Illinois Schools Might Start Learning LGBTQ History

· Updated on May 29, 2018

Yesterday, the Illinois Senate introduced a plan to start including LGBTQ history in school curriculum. The plan would require schools to teach a unit on the historic contributions of LGBTQ folks in both the country and the state of Illinois.

In a quote from the Associated Press, Brian Johnson, CEO of the LGBTQ organization Equality Illinois said, “We don’t think there is true justice for the LGBTQ community unless we can learn about our own history.” Johnson also mentioned that this new plan would be consistent with the current curriculum policy that requires students learn about the contributions of different racial minorities.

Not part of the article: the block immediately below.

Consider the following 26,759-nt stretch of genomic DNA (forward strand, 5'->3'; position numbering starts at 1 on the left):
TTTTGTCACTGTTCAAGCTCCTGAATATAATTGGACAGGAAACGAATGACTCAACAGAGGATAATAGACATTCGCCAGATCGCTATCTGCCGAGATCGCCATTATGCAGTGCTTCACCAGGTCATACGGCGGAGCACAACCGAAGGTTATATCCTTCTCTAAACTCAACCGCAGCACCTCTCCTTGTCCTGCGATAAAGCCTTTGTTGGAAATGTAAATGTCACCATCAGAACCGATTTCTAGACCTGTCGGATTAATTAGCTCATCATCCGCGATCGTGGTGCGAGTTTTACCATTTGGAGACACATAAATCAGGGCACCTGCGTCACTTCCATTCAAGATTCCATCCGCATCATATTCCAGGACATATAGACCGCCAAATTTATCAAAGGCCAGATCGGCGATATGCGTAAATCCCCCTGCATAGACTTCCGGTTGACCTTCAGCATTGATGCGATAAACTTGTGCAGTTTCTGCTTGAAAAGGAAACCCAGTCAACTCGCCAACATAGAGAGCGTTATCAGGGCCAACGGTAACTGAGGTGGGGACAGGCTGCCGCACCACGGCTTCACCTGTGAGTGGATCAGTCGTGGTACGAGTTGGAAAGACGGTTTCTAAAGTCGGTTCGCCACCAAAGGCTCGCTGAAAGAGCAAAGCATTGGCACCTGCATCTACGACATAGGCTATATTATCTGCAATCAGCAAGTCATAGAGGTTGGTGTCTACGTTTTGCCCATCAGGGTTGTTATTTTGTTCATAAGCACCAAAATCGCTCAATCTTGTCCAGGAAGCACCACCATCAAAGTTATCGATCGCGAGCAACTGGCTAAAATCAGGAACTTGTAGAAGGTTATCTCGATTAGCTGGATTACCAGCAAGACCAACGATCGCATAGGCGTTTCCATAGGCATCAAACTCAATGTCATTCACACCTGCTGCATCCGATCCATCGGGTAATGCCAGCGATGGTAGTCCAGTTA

Here are a few LGBTQ figures in Illinois history that they could potentially learn about:

Pearl M. Hart, one of the first female attorneys in Chicago to specialize in criminal law. She focused specifically on anti-gay police violence.

Larry McKeon, the first openly gay member of Illinois General Assembly. He was also HIV-positive.

Valerie Taylor, an author in the lesbian pulp fiction genre. She was prominent in feminist and LGBTQ activist causes from the 1950s through the 80s.

It’s beyond time for students to start learning about LGBTQ history. Partially because the gay students should be able to feel like they have a place in their history, but also because it’s important for straight people to learn and this isn’t a fad for anything, we’ve always been here.

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